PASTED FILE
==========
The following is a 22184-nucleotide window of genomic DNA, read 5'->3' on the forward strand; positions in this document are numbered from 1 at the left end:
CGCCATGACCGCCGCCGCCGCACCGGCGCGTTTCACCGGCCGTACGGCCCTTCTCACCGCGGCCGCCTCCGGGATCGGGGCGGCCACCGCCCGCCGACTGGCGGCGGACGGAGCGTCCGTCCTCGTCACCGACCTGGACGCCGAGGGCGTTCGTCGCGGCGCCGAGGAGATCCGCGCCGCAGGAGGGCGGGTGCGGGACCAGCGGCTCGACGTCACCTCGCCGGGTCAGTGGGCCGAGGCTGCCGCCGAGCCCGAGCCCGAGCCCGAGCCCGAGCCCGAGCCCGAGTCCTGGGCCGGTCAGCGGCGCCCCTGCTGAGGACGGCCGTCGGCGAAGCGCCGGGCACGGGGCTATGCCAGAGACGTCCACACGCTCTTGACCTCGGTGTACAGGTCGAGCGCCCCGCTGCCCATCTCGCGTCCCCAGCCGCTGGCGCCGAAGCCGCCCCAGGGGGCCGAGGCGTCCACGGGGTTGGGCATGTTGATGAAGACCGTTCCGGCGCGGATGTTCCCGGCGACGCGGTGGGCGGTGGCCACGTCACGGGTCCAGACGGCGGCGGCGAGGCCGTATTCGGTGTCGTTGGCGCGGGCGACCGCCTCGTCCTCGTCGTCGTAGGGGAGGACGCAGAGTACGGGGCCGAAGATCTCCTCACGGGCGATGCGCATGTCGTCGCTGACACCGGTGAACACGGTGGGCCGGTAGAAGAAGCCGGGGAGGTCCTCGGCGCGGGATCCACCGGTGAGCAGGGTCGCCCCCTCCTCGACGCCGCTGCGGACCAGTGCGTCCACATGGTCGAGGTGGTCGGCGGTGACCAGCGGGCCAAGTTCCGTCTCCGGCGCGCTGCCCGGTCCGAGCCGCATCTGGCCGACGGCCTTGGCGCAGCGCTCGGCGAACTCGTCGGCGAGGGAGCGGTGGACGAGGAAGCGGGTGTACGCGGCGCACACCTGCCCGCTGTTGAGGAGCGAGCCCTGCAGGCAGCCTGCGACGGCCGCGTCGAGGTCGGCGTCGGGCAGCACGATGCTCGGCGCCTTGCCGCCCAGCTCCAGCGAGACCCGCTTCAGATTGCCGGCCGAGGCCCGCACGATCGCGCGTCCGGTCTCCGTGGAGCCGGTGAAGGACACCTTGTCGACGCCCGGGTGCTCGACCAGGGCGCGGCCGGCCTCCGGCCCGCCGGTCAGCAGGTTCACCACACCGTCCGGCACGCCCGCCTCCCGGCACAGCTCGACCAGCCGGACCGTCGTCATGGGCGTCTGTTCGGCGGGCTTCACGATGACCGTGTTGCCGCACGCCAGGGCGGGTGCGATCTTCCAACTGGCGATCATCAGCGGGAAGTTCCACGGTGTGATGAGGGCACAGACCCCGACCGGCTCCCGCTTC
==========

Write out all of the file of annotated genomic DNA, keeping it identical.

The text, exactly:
The following is a 22184-nucleotide window of genomic DNA, read 5'->3' on the forward strand; positions in this document are numbered from 1 at the left end:
CGCCATGACCGCCGCCGCCGCACCGGCGCGTTTCACCGGCCGTACGGCCCTTCTCACCGCGGCCGCCTCCGGGATCGGGGCGGCCACCGCCCGCCGACTGGCGGCGGACGGAGCGTCCGTCCTCGTCACCGACCTGGACGCCGAGGGCGTTCGTCGCGGCGCCGAGGAGATCCGCGCCGCAGGAGGGCGGGTGCGGGACCAGCGGCTCGACGTCACCTCGCCGGGTCAGTGGGCCGAGGCTGCCGCCGAGCCCGAGCCCGAGCCCGAGCCCGAGCCCGAGCCCGAGTCCTGGGCCGGTCAGCGGCGCCCCTGCTGAGGACGGCCGTCGGCGAAGCGCCGGGCACGGGGCTATGCCAGAGACGTCCACACGCTCTTGACCTCGGTGTACAGGTCGAGCGCCCCGCTGCCCATCTCGCGTCCCCAGCCGCTGGCGCCGAAGCCGCCCCAGGGGGCCGAGGCGTCCACGGGGTTGGGCATGTTGATGAAGACCGTTCCGGCGCGGATGTTCCCGGCGACGCGGTGGGCGGTGGCCACGTCACGGGTCCAGACGGCGGCGGCGAGGCCGTATTCGGTGTCGTTGGCGCGGGCGACCGCCTCGTCCTCGTCGTCGTAGGGGAGGACGCAGAGTACGGGGCCGAAGATCTCCTCACGGGCGATGCGCATGTCGTCGCTGACACCGGTGAACACGGTGGGCCGGTAGAAGAAGCCGGGGAGGTCCTCGGCGCGGGATCCACCGGTGAGCAGGGTCGCCCCCTCCTCGACGCCGCTGCGGACCAGTGCGTCCACATGGTCGAGGTGGTCGGCGGTGACCAGCGGGCCAAGTTCCGTCTCCGGCGCGCTGCCCGGTCCGAGCCGCATCTGGCCGACGGCCTTGGCGCAGCGCTCGGCGAACTCGTCGGCGAGGGAGCGGTGGACGAGGAAGCGGGTGTACGCGGCGCACACCTGCCCGCTGTTGAGGAGCGAGCCCTGCAGGCAGCCTGCGACGGCCGCGTCGAGGTCGGCGTCGGGCAGCACGATGCTCGGCGCCTTGCCGCCCAGCTCCAGCGAGACCCGCTTCAGATTGCCGGCCGAGGCCCGCACGATCGCGCGTCCGGTCTCCGTGGAGCCGGTGAAGGACACCTTGTCGACGCCCGGGTGCTCGACCAGGGCGCGGCCGGCCTCCGGCCCGCCGGTCAGCAGGTTCACCACACCGTCCGGCACGCCCGCCTCCCGGCACAGCTCGACCAGCCGGACCGTCGTCATGGGCGTCTGTTCGGCGGGCTTCACGATGACCGTGTTGCCGCACGCCAGGGCGGGTGCGATCTTCCAACTGGCGATCATCAGCGGGAAGTTCCACGGTGTGATGAGGGCACAGACCCCGACCGGCTCCCGCTTC